there is an essay that needs to be written and that essay is A Guide for Writers on How to Avoid Making Assumptions about Gender
i was reminded by the most recent episode of WtNV, Numbers: ”a female voice”, when Cecil had no way of knowing the…
why is this an issue
people use certain pronouns because it is a part of proper English grammar
it is not proper grammar to say “they” when speaking of one person
so people say he or she
why do people make such a big deal out of everything D:
but it IS proper grammar. it’s been used by shakespeare, byron, austen, orwell, spencer, thackeray, eliot, chesterfield, dickens, lewis, chaucer, ruskin, etc etc etc. it’s been acceptable… really since english first borrowed þeir as a gender neutral third person pronoun. the earliest usage i have off the top of my head is from 1526, but it’s also in various translations of the bible so i mean.
the merriam-webster 11th edition dictionary has deemed singular they to be grammatically correct even in formal writing, and i mean???? dude do you actually think “she kept her head and kicked her shoes off, as everybody ought to do who falls into deep water in his or her clothes” reads more naturally than “…as everybody ought to do who falls into deep water in their clothes”? seriously??? that’s not even bringing up the fact that it’s transphobic. because, see, nonbinary and intersex-identifying-as-nonbinary people exist, and have always existed. there are references to nonbinary people all the way from 2000 BC. there are references from cultures all over the world. but i mean if you want to exclude a good portion of the population in your writing because you have some misinformed pedantic idea that it’s “grammatically incorrect”, go ahead, i guess. i can’t stop you. i can avoid you like the plague, tho.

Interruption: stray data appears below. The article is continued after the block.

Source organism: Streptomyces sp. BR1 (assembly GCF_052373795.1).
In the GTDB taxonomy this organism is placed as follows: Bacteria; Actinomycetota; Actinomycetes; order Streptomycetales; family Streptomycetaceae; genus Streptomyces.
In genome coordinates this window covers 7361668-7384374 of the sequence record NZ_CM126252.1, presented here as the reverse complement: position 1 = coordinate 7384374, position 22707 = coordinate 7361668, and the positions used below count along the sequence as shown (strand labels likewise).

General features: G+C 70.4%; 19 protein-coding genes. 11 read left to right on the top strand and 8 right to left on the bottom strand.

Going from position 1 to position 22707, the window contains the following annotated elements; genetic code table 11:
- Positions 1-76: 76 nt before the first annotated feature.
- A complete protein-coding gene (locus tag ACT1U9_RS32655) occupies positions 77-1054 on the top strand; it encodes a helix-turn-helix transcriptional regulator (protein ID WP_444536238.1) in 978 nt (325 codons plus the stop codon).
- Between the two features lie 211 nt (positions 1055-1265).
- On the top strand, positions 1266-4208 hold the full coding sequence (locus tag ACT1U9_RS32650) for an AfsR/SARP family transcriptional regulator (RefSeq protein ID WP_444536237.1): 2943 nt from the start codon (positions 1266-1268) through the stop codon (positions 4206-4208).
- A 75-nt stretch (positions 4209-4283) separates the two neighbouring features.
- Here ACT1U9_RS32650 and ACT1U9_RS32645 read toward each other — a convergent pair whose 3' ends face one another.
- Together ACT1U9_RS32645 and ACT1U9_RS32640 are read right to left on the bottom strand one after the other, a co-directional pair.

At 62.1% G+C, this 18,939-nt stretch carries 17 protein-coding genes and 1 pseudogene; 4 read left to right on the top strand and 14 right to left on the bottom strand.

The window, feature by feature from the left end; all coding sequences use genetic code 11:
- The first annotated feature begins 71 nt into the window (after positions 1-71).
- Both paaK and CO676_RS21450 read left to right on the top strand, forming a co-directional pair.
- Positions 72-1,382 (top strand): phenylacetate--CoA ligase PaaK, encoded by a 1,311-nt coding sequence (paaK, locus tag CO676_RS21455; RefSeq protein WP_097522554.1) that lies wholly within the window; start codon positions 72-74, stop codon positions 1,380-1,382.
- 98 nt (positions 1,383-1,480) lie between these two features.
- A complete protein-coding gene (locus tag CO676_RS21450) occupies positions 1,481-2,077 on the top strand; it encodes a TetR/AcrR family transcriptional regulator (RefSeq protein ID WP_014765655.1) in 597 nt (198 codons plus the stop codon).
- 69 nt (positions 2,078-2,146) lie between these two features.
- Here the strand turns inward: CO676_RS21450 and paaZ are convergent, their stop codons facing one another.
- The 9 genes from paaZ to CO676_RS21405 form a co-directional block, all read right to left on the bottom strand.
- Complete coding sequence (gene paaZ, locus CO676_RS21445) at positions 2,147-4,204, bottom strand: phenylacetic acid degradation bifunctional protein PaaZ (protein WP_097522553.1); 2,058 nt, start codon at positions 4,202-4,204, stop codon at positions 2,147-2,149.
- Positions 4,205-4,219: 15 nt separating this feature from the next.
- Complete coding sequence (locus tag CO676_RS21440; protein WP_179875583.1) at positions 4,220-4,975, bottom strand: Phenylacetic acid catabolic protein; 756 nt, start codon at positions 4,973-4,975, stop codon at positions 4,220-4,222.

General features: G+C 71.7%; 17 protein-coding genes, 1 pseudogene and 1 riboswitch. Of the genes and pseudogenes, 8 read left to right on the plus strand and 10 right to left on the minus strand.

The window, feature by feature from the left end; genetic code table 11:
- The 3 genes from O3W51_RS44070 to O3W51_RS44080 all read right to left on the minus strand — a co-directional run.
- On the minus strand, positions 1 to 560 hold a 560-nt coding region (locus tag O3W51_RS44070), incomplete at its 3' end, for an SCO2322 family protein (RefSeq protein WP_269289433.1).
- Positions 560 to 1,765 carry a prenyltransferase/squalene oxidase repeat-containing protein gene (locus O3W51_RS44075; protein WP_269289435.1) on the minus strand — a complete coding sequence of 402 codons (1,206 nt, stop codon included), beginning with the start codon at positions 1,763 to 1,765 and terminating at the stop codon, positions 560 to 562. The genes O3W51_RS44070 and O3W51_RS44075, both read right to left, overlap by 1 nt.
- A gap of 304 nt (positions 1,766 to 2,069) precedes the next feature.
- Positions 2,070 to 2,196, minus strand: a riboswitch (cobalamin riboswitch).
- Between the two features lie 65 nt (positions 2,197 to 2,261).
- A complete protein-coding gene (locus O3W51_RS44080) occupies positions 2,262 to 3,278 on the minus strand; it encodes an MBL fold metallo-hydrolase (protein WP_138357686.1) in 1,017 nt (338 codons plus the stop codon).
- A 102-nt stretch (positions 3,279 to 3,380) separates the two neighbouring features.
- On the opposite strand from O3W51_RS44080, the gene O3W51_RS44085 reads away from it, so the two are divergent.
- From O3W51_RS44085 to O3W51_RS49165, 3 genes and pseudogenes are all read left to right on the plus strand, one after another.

No, actually, it’s not correct. Just because popular classic writers have done it doesn’t mean it’s right—just as many of these writers used fragments, and fragments are not correct English either. (—From a college English professor with a Master’s degree /in English/ who is sitting next to me right now. Who ought to know what she is talking about.)
It’s also ridiculous to claim someone is being “transphobic” for something that, even if it /were/ intended to be offensive, would be so low on the scale of “offensive” problems that it honestly isn’t worth bothering over. >.>
I’m not being “transphobic” or “oppressive” but I will say again that the levels to which people are expected to go to avoid offending people are /absolutely/ ridiculous. :/
oh my god look at those adorable little quotation marks that’s just stunning. have you ever heard of microaggressions? have you ever heard of systematic oppression and how microaggressions feed into it?
"correct english" doesn’t exist. language evolves. þare ys an resoun gu naueþ rebaten an ondswere bi-semen lijk þes.
"They" has almost always been a given objective pronoun for objects and persons of unknown or ambiguous gender, according to most grammar books I’ve referenced. Fragments are a lot more common in speech, too, because it’s hardly ever that dialogue is the same as action and writing before it.